Body-Mind-Spirit - Inspiration for Writers, Dreamers, and Seekers of Health & Happiness
Last Saturday my husband and I dropped our 16-year-old daughter off at CalArtsfor a month-long program run by California State Summer School for the Arts (CSSSA). We helped her settle into her dorm room, toured the campus, and attended a barbeque and outdoor concert. But the most memorable part of the day was a brief, inspiring talk given by CSSSA’s director, Michael Fields. If his words resonated as deeply with the young thespians, dancers, musicians, visual artists, film and television students, animators, and writers as they did with me, those kids are going to have a great month! I’d like to share a few highlights I found relevant and inspiring.
“We provide skills in service to dreams.” I could see the creative hopes and dreams on the faces of teens enrolled in the program, but their parents’ faces were harder to read. How many of them were living their creative dreams? Which ones had set aspirations aside and why? Had new ones taken root? Or were the parents of these young artists living their dreams vicariously through their children? I hoped these parents owned and nourished their dreams, honed skills, and believed in themselves, no matter their ages or area(s) of interest. The word “discipline” shares its root with “disciple”—one who learns. I thought, Wouldn’t it be great if each parent explored the edges of his or her creative life with as much enthusiasm as their kids were about to be encouraged to do in their month at CSSSA?This would require a learning orientation to life, which fosters creativity, not just for artists, but for anyone open to growth. Perhaps one of the greatest skills I know in service to dreams is the understanding that growth takes place at the edges of one’s comfort zone. B.J. Dodge, theater department chair, told students later that day to “train in the place of terror.” The Chinese character for “crisis” is the same as the one for “opportunity.” When we view challenges as opportunities, when we reframe obstacles as blessings, and ask, “What can I learn from this experience?” life becomes one big school. Developing skills in service to one’s dreams is a life-long task—and for an artist, a labor of love.
“Don’t waste time trying to prove you belong here. You do.” Imagine the beauty, power, and magic in just showing up for the purposes of learning. Imagine the freedom of having nothing to prove. In this context there’s no such thing as a mistake because everything one does is grist for the creative mill. Failure does not exist, only opportunities for growth. The mother of a toddler wouldn’t scold her child for stumbling while learning to walk. Falling down is part of the process. And this is true as we attempt to master more difficult tasks in life. Blessed are the students whose teachers understand this—teachers who celebrate effort, initiative, and courage; teachers who know that process rules, and product is excrement of process. From this vantage point, there is never anything to prove. The only failure is not trying, not granting our souls complete and total expression, not letting ourselves do what we have come here to do.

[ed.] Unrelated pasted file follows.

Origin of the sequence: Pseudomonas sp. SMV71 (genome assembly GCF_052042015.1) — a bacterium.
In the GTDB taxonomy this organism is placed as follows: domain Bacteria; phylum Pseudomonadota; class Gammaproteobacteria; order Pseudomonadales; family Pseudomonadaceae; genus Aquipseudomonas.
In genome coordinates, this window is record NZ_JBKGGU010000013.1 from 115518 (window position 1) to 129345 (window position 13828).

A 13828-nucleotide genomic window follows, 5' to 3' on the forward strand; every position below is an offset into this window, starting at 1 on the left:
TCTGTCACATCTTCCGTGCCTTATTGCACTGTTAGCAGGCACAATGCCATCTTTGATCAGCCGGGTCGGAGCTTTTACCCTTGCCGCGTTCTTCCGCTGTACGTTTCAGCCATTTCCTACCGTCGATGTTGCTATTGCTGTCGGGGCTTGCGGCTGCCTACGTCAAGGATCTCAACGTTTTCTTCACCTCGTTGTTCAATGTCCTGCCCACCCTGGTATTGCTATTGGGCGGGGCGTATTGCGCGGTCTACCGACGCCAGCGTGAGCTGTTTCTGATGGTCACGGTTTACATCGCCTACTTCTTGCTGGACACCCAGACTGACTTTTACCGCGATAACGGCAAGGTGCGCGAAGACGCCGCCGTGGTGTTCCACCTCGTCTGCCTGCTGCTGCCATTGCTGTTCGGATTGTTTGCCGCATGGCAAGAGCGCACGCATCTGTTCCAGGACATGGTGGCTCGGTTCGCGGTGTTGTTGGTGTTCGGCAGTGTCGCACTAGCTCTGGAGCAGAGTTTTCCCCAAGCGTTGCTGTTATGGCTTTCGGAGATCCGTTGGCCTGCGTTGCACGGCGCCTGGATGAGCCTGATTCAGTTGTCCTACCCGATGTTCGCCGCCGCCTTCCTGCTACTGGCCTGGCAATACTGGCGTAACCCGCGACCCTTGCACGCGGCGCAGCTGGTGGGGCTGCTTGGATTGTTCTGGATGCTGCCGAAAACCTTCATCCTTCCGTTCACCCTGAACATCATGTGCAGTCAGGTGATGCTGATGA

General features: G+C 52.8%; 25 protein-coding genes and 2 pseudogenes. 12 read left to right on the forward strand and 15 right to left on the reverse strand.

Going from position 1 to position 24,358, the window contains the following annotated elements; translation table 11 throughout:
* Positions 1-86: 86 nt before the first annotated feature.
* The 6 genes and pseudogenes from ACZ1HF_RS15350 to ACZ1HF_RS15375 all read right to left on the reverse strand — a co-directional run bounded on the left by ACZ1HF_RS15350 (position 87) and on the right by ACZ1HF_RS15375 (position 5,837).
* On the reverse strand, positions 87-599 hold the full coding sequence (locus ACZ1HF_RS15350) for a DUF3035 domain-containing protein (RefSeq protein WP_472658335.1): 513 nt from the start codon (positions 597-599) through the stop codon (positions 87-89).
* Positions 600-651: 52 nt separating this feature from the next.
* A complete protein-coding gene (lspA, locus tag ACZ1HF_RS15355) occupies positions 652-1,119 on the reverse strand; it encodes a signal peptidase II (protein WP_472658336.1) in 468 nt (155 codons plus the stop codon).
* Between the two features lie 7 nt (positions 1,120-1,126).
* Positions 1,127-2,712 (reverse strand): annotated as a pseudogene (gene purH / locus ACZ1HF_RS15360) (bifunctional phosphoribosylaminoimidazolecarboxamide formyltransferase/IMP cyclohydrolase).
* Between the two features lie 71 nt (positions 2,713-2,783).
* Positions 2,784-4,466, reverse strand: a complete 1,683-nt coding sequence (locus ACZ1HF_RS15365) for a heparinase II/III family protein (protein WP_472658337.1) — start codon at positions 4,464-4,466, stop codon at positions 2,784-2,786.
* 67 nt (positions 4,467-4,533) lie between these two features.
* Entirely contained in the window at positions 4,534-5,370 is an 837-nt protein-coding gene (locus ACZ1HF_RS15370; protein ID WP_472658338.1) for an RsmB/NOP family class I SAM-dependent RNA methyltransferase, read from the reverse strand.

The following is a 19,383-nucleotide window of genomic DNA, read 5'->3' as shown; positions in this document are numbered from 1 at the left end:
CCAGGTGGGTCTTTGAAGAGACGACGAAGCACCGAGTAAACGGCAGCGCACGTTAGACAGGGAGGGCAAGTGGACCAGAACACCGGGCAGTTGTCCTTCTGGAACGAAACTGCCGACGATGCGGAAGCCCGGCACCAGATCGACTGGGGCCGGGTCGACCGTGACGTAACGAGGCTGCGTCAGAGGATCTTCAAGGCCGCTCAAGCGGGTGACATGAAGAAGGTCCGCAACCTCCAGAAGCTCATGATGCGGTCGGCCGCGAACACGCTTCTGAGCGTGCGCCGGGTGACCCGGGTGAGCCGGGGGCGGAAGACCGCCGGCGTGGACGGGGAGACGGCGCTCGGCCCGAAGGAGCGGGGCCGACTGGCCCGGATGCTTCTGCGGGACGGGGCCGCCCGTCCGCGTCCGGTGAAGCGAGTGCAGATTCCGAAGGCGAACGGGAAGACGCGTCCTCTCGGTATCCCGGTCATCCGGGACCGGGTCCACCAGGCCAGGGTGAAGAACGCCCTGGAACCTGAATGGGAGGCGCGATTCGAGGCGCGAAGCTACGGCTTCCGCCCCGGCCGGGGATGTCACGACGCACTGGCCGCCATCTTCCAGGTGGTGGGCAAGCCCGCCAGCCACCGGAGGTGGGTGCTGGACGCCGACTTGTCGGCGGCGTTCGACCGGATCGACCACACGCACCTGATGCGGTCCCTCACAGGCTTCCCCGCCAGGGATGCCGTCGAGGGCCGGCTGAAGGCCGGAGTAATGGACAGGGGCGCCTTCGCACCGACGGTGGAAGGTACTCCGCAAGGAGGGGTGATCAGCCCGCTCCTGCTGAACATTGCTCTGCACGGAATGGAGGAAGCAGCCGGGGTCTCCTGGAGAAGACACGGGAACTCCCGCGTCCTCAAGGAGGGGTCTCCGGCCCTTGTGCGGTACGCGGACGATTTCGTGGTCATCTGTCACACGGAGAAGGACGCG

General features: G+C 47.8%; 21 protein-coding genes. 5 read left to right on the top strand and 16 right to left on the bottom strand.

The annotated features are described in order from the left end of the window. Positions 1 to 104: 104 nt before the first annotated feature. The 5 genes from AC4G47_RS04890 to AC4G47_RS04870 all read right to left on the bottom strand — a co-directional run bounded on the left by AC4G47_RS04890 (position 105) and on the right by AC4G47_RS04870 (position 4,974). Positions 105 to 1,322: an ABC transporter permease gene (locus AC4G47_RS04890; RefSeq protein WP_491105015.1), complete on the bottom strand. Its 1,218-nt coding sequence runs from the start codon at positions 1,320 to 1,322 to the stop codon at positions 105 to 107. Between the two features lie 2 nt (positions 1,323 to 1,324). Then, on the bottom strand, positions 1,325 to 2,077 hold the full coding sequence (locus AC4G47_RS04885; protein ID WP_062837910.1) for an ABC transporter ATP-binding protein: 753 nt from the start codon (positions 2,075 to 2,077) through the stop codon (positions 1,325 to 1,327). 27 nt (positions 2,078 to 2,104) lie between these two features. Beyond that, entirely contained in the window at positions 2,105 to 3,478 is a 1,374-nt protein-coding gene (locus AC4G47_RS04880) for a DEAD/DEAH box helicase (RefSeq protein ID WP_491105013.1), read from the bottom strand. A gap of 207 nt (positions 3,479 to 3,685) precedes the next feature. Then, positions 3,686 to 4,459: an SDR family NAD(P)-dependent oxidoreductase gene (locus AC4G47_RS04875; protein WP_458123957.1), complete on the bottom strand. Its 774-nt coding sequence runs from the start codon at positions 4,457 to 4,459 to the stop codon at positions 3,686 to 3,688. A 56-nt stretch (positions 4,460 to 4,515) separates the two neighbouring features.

“Wherever you stand, be the soul of that place.” This is a quote from Rumi, and I loved that Fields incorporated it into his talk. I wondered how many of the incoming CSSSA students had heard of the great Persian poet. What might it mean to “be the soul” of a place? Fields used this quote as an invitation for students to dig into the curriculum and take advantage of the opportunity before them. To be the soul of a place would require one to stand in the middle of one’s “Soulness.” To be one’s soul—a tall order for adults, as well as kids, but one worth contemplating and practicing.
“Show up; pay attention; tell the truth; feed the children; and don’t get too attached to the outcome.” These were Fields’s closing tips for success in the program, which he’d gleaned from Native American wisdom. I wondered how many of the teens understood the truth and depth of those words. It took me decades to learn that showing up is the hardest part as a writer; that telling the truth is an act of liberation which frees the soul; that feeding the children means taking care of your young, but also nourishing yourself, because every adult is “innocent” in the eyes of “God,” or Universal Intelligence. But the best advice was: “don’t get too attached to the outcome.” It’s taken me fifty years to learn that outcomes are not within my control. My job is to show up. God’s job is outcomes. I first learned this lesson years ago as a dance student at Juilliard, and again years later, when I hit an all-time low as a result of getting too attached to writing career outcomes, which didn’t turn out the way I wanted. I almost gave up, almost surrendered my soul. Attaching to outcomes decimates hope and destroys dreams. Did any of those kids know that yet? The room was filled with possibility, creative energy, and hope—not only for the teenagers, faculty, and staff about to embark on a month-long creative journey, but for all travelers everywhere—exploring this vast and sacred school we call life!
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